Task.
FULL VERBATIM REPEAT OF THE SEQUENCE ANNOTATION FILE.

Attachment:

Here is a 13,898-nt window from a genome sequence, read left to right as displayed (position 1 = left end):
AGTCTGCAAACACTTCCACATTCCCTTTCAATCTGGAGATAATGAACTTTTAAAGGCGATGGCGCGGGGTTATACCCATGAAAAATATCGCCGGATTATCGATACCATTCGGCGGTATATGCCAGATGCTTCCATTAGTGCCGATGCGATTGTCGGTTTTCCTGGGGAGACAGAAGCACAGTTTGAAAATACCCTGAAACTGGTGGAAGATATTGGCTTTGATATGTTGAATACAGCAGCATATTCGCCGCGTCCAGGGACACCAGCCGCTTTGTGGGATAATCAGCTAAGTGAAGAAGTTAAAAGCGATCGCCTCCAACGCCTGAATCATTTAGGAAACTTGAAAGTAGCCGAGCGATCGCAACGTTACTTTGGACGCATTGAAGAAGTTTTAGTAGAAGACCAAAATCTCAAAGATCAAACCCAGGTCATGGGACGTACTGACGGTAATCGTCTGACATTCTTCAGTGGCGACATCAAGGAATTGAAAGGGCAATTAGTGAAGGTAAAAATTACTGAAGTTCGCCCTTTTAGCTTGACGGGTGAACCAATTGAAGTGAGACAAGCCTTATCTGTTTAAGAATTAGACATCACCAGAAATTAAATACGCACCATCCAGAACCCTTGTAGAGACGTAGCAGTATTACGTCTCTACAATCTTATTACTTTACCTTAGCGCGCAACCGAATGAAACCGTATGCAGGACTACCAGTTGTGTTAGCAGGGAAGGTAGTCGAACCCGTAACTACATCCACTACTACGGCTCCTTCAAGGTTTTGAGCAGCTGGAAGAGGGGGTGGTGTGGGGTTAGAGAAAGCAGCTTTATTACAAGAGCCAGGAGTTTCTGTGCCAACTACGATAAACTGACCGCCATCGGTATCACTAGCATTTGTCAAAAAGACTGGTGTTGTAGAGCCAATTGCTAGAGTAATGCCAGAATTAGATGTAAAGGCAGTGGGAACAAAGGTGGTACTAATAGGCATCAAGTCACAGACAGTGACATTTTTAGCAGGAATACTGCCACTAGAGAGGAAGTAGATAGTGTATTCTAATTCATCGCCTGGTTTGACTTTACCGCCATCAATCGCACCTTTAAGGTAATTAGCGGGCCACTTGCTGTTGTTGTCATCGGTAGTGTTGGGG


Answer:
Here is a 13,898-nt window from a genome sequence, read left to right as displayed (position 1 = left end):
AGTCTGCAAACACTTCCACATTCCCTTTCAATCTGGAGATAATGAACTTTTAAAGGCGATGGCGCGGGGTTATACCCATGAAAAATATCGCCGGATTATCGATACCATTCGGCGGTATATGCCAGATGCTTCCATTAGTGCCGATGCGATTGTCGGTTTTCCTGGGGAGACAGAAGCACAGTTTGAAAATACCCTGAAACTGGTGGAAGATATTGGCTTTGATATGTTGAATACAGCAGCATATTCGCCGCGTCCAGGGACACCAGCCGCTTTGTGGGATAATCAGCTAAGTGAAGAAGTTAAAAGCGATCGCCTCCAACGCCTGAATCATTTAGGAAACTTGAAAGTAGCCGAGCGATCGCAACGTTACTTTGGACGCATTGAAGAAGTTTTAGTAGAAGACCAAAATCTCAAAGATCAAACCCAGGTCATGGGACGTACTGACGGTAATCGTCTGACATTCTTCAGTGGCGACATCAAGGAATTGAAAGGGCAATTAGTGAAGGTAAAAATTACTGAAGTTCGCCCTTTTAGCTTGACGGGTGAACCAATTGAAGTGAGACAAGCCTTATCTGTTTAAGAATTAGACATCACCAGAAATTAAATACGCACCATCCAGAACCCTTGTAGAGACGTAGCAGTATTACGTCTCTACAATCTTATTACTTTACCTTAGCGCGCAACCGAATGAAACCGTATGCAGGACTACCAGTTGTGTTAGCAGGGAAGGTAGTCGAACCCGTAACTACATCCACTACTACGGCTCCTTCAAGGTTTTGAGCAGCTGGAAGAGGGGGTGGTGTGGGGTTAGAGAAAGCAGCTTTATTACAAGAGCCAGGAGTTTCTGTGCCAACTACGATAAACTGACCGCCATCGGTATCACTAGCATTTGTCAAAAAGACTGGTGTTGTAGAGCCAATTGCTAGAGTAATGCCAGAATTAGATGTAAAGGCAGTGGGAACAAAGGTGGTACTAATAGGCATCAAGTCACAGACAGTGACATTTTTAGCAGGAATACTGCCACTAGAGAGGAAGTAGATAGTGTATTCTAATTCATCGCCTGGTTTGACTTTACCGCCATCAATCGCACCTTTAAGGTAATTAGCGGGCCACTTGCTGTTGTTGTCATCGGTAGTGTTGGGG